What Scares Me About The Arizona Shooting
We may never know why Jared Loughner did what he did. Perhaps Sheriff Dupnik is right, that he was an unstable person pushed over the edge by political hate speech. Perhaps Senator Kyl is right, that he was just unstable, and there’s nothing more to it. Perhaps Sarah Palin and the Tea Party anger she cultivates are to blame. Perhaps Loughner’s family and friends are to blame. Perhaps Arizona’s lenient gun laws are to blame. Perhaps no one but Loughner and his mental illness are to blame.
But the actual reasons for Saturday’s shootings are irrelevant for all of us who aren’t directly affected. For our nation as a whole, it doesn’t matter why Loughner made the decision to open fire on a US Congresswoman and the crowd gathered to hear her speak. What matters is the reaction that the shooting has sparked and will continue to spark.
Almost instantly, speculation and finger-pointing shot across the Internet. The left blamed the right and the not-so-veiled rhetoric of the Tea Party. The right defended itself, saying that both sides are guilty of hateful speech. Within hours of the shooting, I found myself engaged in a heated debate with a conservative friend about who to blame for the shooting – even though we had no evidence other than the fact that it was a Democratic representative who was attacked.
It’s scary that we instantly took this shooting as a sign that our nation’s political discourse is out of control. It’s scary that we didn’t even wait for evidence before we started condemning our political opponents. That’s not to say that there isn’t blame to go around – I do happen to believe that Loughner was influenced in some way by our overheated political climate, and that the hard right bears the brunt of the responsibility for that climate. . . .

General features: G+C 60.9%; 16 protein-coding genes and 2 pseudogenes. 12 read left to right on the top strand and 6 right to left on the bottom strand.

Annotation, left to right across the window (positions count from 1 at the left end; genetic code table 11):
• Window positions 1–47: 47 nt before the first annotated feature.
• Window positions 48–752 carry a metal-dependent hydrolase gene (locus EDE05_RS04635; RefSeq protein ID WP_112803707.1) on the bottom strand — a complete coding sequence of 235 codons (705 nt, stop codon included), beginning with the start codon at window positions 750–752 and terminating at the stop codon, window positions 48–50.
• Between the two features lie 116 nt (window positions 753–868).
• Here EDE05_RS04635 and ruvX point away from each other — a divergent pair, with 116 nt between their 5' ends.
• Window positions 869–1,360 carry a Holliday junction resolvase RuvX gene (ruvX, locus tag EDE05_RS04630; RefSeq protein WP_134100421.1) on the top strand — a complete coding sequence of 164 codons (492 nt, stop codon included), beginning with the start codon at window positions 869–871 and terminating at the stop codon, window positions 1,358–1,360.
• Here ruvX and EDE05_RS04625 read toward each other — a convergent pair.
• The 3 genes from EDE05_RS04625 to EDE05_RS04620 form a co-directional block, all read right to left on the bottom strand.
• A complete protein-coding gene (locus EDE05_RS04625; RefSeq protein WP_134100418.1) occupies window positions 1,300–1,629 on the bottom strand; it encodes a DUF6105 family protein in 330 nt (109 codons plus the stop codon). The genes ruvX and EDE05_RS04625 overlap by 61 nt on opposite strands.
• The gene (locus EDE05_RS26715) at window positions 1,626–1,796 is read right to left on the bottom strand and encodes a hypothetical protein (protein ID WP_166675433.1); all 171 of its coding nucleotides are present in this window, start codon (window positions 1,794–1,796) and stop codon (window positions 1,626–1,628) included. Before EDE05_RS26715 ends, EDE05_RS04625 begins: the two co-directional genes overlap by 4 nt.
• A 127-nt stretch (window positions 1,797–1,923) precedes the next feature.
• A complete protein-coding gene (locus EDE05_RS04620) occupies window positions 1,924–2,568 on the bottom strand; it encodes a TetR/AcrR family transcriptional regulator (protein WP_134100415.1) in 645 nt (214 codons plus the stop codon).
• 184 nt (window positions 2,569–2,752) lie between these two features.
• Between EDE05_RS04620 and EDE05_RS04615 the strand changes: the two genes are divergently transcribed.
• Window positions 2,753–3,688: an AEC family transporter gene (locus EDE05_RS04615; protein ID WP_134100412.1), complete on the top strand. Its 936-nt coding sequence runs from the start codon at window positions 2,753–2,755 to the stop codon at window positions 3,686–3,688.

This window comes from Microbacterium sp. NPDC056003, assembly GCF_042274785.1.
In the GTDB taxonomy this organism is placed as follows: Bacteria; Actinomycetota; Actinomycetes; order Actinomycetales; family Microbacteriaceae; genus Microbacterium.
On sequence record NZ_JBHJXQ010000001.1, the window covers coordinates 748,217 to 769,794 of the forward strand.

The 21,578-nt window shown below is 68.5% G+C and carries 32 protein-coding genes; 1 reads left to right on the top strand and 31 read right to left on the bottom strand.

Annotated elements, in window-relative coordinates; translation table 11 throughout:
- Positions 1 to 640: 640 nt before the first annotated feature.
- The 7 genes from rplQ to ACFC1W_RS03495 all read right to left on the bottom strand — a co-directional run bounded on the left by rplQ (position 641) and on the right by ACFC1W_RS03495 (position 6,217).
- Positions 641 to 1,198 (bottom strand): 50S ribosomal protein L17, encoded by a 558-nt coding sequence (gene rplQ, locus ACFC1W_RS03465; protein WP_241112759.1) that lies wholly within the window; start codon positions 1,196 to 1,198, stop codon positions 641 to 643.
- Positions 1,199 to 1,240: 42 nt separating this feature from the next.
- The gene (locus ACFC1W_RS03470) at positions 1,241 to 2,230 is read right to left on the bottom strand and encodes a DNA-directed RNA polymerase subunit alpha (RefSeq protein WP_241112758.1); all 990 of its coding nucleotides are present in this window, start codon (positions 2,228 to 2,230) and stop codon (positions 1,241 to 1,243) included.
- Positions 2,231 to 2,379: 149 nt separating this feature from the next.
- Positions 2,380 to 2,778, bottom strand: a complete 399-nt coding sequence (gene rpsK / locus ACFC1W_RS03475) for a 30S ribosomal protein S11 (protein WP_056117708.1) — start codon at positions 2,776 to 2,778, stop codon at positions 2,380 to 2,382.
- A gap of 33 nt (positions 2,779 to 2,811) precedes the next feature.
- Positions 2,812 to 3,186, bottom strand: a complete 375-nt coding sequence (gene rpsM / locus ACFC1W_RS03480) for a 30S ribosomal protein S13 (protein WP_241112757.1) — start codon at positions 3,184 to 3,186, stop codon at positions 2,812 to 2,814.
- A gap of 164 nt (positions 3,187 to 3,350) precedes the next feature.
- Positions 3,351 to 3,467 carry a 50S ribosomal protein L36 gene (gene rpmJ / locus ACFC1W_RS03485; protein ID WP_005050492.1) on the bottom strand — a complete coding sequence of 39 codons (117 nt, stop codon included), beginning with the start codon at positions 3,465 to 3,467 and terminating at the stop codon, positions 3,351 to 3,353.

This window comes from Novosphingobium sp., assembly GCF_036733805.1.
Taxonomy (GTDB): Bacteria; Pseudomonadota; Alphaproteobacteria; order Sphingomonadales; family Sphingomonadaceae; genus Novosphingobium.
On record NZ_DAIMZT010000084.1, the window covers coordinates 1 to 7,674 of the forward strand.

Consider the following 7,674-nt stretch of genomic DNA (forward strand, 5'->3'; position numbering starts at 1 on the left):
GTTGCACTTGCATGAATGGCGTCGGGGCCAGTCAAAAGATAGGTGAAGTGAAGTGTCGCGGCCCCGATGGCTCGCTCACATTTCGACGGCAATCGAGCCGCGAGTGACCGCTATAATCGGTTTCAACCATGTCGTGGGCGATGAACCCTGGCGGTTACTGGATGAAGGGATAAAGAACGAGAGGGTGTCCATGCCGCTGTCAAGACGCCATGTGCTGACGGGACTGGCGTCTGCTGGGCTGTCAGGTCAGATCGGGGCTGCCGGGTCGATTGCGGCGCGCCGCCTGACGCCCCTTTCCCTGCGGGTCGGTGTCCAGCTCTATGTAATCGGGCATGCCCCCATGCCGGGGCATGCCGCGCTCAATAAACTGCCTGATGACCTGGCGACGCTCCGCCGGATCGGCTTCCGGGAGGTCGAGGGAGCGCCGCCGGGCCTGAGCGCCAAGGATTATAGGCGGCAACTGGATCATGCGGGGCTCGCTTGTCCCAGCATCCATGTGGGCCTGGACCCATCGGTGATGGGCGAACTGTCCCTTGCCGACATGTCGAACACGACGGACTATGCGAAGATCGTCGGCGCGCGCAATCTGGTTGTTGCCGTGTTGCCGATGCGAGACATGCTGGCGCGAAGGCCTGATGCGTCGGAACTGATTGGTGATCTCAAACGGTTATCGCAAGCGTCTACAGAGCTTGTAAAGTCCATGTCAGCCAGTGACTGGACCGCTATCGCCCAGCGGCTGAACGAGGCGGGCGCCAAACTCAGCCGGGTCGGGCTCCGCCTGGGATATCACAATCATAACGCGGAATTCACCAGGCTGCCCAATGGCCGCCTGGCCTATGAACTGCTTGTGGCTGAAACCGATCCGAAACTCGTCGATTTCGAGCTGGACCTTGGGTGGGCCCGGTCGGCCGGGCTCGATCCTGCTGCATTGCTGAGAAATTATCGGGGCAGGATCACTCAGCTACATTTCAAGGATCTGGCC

It’s scary because we as a nation, liberals and conservatives alike, are so caught up in our stone-throwing, that we can’t even call a truce for a few hours in the face of tragedy – first, to make sure we have the facts straight, and second, to pull together as a people and understand that such an event can be a chance to heal our divisions or to rip them even further apart. The way I responded on Saturday, as did many of us, has only served to tear at our nation’s already tattered fabric. Mea culpa.
But the way many of us reacted by openly attacking our political opponents is not what scares me the most. What scares me the most is what is not in the public discourse. It’s what is being said behind closed doors in some places, only for certain ears to hear. And it’s what is being thought in some minds and not vocalized at all.
From the media and from public figures, we are hearing nothing but shock and outrage. But how many people are privately saying, “Good, it’s about time somebody had the guts to do it.” How many people, regardless of what they believe about Loughner’s motives, are thinking that maybe this event is a good thing, that something like this was necessary to get Congress in line – or even worse, to inspire others to similar acts of terror.
Our nation has a long and terrible history of under-the-surface hate and violence, from the Ku Klux Klan to extremist militia groups to the type of bigots that murdered Matthew Shepard. What the culture as a whole might consider common decency and political correctness masks strong undercurrents of prejudice and hate – hate that can easily surface and explode into violence when the political and cultural atmosphere gets highly charged. This has happened far too many times over the years.
What really scares me, then, has nothing to do with the actual reasons Loughner shot all those people. Like I said, that’s irrelevant in a national sense. It’s that we have been so quick to further divide ourselves, that we’ve been so quick to charge up even more this already super-charged climate, and that there are others out there who are quietly watching and applauding and being pushed over the edge themselves.
We’ve seen them carrying their guns and waving their signs at political rallies. We’ve heard them call for “revolution” and “watering of the tree of liberty.” We know that they are out there, just as full of anger and hate as they were before last Saturday. What, if anything, can be done to prevent Saturday’s tragedy from becoming somebody’s elses call to action?